Myler probably wishes he had stayed in New York. Soon after his return to London, he took over the internal investigation that concluded hacking at the tabloid was restricted to one "rogue reporter." The next year, Myler personally advised James Murdoch to authorize a large out-of-court payment to a hacking victim. The disgraced editor has most recently emerged on the other side of the Murdoch divide. He now disputes the idea that James Murdoch was not exposed to the possibility that multiple reporters were involved in hacking. Myler's reversal, in which he is joined by News of the World's former head of legal affairs, Tom Crone, may result in James Murdoch being summoned for a second time before British Members of Parliament.
Soon after the News of the World scandal exploded this summer, questions emerged over whether similar illegal activity may have occurred at the Post. As a Fleet Street veteran, Myler provided connective tissue between News International and a News Corp. U.S. print operation. But Myler isn't the only Post figure to draw scrutiny. There is also the Post editor-in-chief to whom Myler reported in New York, the Australian Col Allan. The veteran editor is equally notorious for his taste and tolerance for sleaze, vengeance, and venom as he is for an ability to alienate and disgust his staff. Not for nothing is his Post nickname "Col Pot."
Amidst the turbulent News Corp. phone-hacking scandal, Rupert Murdoch's Wall Street Journal received a welcomed pat on the back when the newspaper's Special Committee, tasked with protecting the daily's editorial integrity, announced Monday that the Journal had not been implicated in the scandal, and that Murdoch's newspaper integrity remains in tact.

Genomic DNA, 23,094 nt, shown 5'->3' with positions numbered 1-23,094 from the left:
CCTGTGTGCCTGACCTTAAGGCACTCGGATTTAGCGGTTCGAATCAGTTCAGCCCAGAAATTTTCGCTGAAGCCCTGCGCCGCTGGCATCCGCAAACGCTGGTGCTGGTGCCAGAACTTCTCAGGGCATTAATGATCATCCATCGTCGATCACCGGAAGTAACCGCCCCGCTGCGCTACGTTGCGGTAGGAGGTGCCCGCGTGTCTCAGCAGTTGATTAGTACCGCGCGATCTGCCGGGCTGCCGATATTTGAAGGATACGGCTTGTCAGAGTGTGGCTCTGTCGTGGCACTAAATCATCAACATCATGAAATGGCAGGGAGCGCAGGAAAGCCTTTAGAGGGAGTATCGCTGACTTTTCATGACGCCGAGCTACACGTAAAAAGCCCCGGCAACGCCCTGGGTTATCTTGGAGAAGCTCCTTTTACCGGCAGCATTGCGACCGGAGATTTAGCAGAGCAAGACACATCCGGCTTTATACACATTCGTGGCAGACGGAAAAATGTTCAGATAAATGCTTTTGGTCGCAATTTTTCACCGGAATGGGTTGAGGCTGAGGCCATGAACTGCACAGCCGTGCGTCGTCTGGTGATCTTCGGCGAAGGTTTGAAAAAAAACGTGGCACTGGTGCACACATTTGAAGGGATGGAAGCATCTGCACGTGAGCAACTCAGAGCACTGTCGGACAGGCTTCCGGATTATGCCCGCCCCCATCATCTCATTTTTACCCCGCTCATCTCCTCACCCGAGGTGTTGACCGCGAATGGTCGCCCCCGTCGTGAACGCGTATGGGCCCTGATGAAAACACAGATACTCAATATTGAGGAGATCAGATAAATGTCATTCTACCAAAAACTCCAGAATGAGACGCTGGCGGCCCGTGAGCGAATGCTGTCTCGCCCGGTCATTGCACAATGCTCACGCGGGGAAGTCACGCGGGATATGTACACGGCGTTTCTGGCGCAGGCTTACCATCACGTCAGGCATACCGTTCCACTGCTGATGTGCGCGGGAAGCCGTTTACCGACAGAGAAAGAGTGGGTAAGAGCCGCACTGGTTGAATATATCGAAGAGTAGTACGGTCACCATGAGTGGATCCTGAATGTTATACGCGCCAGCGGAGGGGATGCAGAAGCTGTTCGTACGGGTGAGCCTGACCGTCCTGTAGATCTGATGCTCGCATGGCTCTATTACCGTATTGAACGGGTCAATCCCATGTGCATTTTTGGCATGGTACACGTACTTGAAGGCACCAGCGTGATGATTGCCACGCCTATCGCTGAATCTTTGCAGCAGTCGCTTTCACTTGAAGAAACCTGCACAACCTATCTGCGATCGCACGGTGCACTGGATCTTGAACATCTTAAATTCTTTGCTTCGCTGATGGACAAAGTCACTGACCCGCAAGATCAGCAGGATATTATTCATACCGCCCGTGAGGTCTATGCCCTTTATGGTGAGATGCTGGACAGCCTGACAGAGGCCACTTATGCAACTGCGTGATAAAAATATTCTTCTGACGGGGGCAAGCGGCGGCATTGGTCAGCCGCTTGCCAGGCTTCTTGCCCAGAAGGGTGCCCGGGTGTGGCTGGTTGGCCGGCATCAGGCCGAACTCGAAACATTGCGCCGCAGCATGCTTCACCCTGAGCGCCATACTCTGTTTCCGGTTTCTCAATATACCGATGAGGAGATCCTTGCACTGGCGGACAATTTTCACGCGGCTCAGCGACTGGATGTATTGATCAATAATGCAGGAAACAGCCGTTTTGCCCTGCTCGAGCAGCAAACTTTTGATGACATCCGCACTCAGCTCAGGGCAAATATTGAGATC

The committee toasted the Journal's staff full of "talented, experienced, principled people" and assured readers the paper was in no way associated with the "the journalistic rot on sad display in the U.K."
Have there been any credible claims that reporters at the Wall Street Journal hacked phones or otherwise broke the law in pursuit of stories? Certainly not that I've seen. So in that regard, the committee's findings were not surprising, or even newsworthy. (It would be shocking to think anyone at the newspaper had been involved in hacking.)
A more compelling point facing the Journal though, is that when confronted with its first real test of having to cover Murdoch and his company as part of a big, breaking news scandal, the Journal failed in very important ways. Namely, it failed for an entire week to report on the central role that its publisher, Les Hinton, played in the British hacking scandal. (He was ultimately forced to resign.) And then the Journal's opinion pages were turned into a misguided Murdoch cheering section.
On those two key points however, the Special Committee remains oddly nonjudgmental.
Also troubling is that the committee, deep into its public statement, concedes the Journal was guilty of key journalism transgression while covering the News Corp., yet fails to explain who was responsible for those failures, or how the paper will make sure they don't happen again in the Murdoch era.